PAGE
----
The Wigwam: Galveston’s Beach Convention Center

Black-and-white drawing of the Wigwam, Galveston Daily News, July 24, 1898, page 15. The Wigwam: Galveston’s Beach Convention Center
Drawing of the Wigwam, Galveston Daily News, July 24, 1898, page 15. No photographs are available, probably because of the structure’s brief existence.

Casey Edward Greene, Rosenberg Scholar

Galveston was unable to host beach conventions during the late 1890s. The closest structure that could meet this need, Olympia-by-the-Sea, was a wood pavilion at the foot of 25th Street. Opening in the summer of 1896, Olympia was geared toward hosting theatrical and acrobatic events and concerts.

The Democratic State Convention wished to hold its Summer 1898 convention in Galveston. The Galveston Chamber of Commerce proposed the erection of a temporary convention hall near the beach. The Chamber also agreed to provide the convention with utilities, music, and a payment of $2,500. John W. Blake (1857-1939), chairman of the convention, accepted the Chamber’s offer and spoke of the impact that thousands of conventioneers would have on Galveston’s economy.

Unlike Olympia, whose proximity to the Gulf of Mexico would result in ocean sounds interfering with convention business, the Wigwam would be much quieter since it was set back several hundred yards from the shoreline. Another drawback Olympia had was its questionable finances. The Galveston City Railroad Company, which owned the pavilion’s property, was in bankruptcy in the summer of 1898.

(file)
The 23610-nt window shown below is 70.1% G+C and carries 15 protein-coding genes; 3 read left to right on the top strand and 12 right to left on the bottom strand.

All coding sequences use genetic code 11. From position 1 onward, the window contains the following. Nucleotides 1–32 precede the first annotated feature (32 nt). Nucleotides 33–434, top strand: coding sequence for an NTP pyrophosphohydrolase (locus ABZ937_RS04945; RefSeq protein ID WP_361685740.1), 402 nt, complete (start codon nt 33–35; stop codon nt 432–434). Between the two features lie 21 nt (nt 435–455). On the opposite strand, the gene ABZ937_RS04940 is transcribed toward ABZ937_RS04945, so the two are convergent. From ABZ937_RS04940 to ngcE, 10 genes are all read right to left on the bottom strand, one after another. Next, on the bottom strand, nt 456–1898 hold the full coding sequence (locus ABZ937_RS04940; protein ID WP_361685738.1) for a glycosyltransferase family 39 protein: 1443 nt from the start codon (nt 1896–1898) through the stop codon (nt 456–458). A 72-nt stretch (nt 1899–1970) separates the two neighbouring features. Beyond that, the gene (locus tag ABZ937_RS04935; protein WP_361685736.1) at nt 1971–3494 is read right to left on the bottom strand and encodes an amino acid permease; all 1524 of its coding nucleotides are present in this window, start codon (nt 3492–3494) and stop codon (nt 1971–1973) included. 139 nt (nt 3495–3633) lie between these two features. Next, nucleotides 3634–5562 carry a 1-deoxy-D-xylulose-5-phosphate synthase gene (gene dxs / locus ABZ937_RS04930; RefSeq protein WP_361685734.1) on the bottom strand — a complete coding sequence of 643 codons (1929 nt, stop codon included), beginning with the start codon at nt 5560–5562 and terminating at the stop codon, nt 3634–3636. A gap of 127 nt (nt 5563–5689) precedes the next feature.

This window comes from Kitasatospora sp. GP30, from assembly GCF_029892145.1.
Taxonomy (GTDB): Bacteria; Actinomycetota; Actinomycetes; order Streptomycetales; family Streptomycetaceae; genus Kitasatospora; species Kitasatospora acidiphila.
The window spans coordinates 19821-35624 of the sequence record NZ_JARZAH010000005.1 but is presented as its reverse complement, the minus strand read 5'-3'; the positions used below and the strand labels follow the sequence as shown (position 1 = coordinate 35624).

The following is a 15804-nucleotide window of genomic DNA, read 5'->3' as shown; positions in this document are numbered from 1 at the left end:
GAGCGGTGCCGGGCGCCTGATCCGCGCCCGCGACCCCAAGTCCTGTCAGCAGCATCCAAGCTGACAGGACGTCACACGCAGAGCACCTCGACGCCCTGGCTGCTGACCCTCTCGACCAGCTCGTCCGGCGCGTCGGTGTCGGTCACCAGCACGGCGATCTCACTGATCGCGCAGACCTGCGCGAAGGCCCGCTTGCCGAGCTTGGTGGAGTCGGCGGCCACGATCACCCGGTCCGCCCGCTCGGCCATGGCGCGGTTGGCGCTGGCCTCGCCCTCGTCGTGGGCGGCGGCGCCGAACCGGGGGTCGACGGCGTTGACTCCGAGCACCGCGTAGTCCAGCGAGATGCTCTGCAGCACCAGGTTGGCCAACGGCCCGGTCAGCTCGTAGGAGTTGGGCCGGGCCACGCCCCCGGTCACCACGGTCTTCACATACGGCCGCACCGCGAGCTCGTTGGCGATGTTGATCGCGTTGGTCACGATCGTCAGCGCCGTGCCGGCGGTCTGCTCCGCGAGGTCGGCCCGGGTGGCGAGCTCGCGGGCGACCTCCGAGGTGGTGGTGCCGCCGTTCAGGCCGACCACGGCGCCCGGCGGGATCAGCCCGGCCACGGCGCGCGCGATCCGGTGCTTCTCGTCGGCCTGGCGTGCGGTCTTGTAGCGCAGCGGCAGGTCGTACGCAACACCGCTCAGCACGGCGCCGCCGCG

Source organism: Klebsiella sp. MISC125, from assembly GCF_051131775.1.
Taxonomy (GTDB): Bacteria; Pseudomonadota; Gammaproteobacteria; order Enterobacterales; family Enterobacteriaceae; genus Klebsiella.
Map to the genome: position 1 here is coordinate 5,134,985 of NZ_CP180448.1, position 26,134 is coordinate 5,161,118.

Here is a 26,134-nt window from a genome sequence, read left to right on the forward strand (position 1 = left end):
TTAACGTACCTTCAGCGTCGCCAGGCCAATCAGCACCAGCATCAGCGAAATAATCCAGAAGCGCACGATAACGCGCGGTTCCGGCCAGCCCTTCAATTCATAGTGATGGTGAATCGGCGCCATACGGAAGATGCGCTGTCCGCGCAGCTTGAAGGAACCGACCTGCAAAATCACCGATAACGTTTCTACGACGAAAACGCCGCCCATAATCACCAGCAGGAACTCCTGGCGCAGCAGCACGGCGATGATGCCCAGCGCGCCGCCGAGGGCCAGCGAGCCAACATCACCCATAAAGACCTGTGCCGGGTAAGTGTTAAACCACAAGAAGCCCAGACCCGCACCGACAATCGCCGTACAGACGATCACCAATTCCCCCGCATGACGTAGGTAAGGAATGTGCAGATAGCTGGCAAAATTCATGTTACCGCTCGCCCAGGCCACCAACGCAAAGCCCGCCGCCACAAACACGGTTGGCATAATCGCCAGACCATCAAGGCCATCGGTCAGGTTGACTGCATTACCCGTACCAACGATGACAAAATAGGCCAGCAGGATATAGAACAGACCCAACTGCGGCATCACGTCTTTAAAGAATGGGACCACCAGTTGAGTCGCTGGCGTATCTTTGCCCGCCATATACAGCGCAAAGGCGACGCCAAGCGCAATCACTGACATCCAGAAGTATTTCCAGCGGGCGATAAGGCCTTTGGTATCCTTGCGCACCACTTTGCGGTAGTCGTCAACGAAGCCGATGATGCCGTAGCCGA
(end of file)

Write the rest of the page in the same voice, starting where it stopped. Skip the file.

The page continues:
Charles W. Bulger (1851-1922) of Galveston was the Wigwam’s architect. The massive structure, measuring 210 feet by 118 feet, had a capacity of five thousand people. The Wigwam was erected in fifteen days in July 1896. It was built on the east side of Tremont (23rd Street) across from the Beach Hotel. Its sides were open to catch breezes and its roof was ventilated.

The Democratic convention took place on August 2-4, 1898. Perhaps a sign of hasty construction, the Wigwam’s roof leaked in the midst of a storm, requiring delegates to use umbrellas indoors. The delegates had colorful surroundings decorated with flags and bunting. The convention nominated Joseph D. Sayers (1841-1929) as Democratic candidate for Texas governor. He was subsequently elected and served in this capacity at the time of the 1900 Storm.

During August 5-6, 1898, the Wigwam hosted a reunion of the Sons of Confederate Veterans. Public calls afterwards for keeping the structure failed to prevent its demolition. The Wigwam’s lumber was offered for sale to the public.

The Galveston Tribune used the Wigwam to call for building a beach hotel and convention center. Neither structure would materialize before the devastating hurricane in September 1900 destroyed Galveston’s beachfront.